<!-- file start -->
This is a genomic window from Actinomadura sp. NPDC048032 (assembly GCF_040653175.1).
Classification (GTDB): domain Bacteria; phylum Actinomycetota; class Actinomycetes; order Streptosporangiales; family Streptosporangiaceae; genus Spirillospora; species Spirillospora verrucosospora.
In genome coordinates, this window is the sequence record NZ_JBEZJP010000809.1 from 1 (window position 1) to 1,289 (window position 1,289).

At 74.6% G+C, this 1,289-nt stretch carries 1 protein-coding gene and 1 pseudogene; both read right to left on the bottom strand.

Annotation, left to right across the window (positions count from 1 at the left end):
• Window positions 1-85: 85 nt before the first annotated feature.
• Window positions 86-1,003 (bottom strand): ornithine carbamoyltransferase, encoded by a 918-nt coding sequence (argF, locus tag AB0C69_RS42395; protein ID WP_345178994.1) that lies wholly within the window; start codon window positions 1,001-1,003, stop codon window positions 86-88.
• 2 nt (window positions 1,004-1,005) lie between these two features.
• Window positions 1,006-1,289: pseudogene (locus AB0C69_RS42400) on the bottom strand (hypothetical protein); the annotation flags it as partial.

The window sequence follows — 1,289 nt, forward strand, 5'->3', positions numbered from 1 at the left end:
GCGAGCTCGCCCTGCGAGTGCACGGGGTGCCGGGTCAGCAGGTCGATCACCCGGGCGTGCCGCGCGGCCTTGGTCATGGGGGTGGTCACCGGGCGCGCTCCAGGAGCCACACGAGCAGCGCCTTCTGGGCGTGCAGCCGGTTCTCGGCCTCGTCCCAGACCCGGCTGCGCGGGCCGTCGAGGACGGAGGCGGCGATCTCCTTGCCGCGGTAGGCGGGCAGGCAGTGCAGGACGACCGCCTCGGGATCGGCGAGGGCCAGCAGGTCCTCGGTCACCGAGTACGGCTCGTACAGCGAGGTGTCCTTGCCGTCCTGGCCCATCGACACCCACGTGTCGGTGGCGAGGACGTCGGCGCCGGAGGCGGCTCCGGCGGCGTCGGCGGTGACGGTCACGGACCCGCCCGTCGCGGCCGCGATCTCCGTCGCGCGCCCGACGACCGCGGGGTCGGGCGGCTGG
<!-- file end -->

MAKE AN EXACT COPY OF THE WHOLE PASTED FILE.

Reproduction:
This is a genomic window from Actinomadura sp. NPDC048032 (assembly GCF_040653175.1).
Classification (GTDB): domain Bacteria; phylum Actinomycetota; class Actinomycetes; order Streptosporangiales; family Streptosporangiaceae; genus Spirillospora; species Spirillospora verrucosospora.
In genome coordinates, this window is the sequence record NZ_JBEZJP010000809.1 from 1 (window position 1) to 1,289 (window position 1,289).

At 74.6% G+C, this 1,289-nt stretch carries 1 protein-coding gene and 1 pseudogene; both read right to left on the bottom strand.

Annotation, left to right across the window (positions count from 1 at the left end):
• Window positions 1-85: 85 nt before the first annotated feature.
• Window positions 86-1,003 (bottom strand): ornithine carbamoyltransferase, encoded by a 918-nt coding sequence (argF, locus tag AB0C69_RS42395; protein ID WP_345178994.1) that lies wholly within the window; start codon window positions 1,001-1,003, stop codon window positions 86-88.
• 2 nt (window positions 1,004-1,005) lie between these two features.
• Window positions 1,006-1,289: pseudogene (locus AB0C69_RS42400) on the bottom strand (hypothetical protein); the annotation flags it as partial.

The window sequence follows — 1,289 nt, forward strand, 5'->3', positions numbered from 1 at the left end:
GCGAGCTCGCCCTGCGAGTGCACGGGGTGCCGGGTCAGCAGGTCGATCACCCGGGCGTGCCGCGCGGCCTTGGTCATGGGGGTGGTCACCGGGCGCGCTCCAGGAGCCACACGAGCAGCGCCTTCTGGGCGTGCAGCCGGTTCTCGGCCTCGTCCCAGACCCGGCTGCGCGGGCCGTCGAGGACGGAGGCGGCGATCTCCTTGCCGCGGTAGGCGGGCAGGCAGTGCAGGACGACCGCCTCGGGATCGGCGAGGGCCAGCAGGTCCTCGGTCACCGAGTACGGCTCGTACAGCGAGGTGTCCTTGCCGTCCTGGCCCATCGACACCCACGTGTCGGTGGCGAGGACGTCGGCGCCGGAGGCGGCTCCGGCGGCGTCGGCGGTGACGGTCACGGACCCGCCCGTCGCGGCCGCGATCTCCGTCGCGCGCCCGACGACCGCGGGGTCGGGCGGCTGG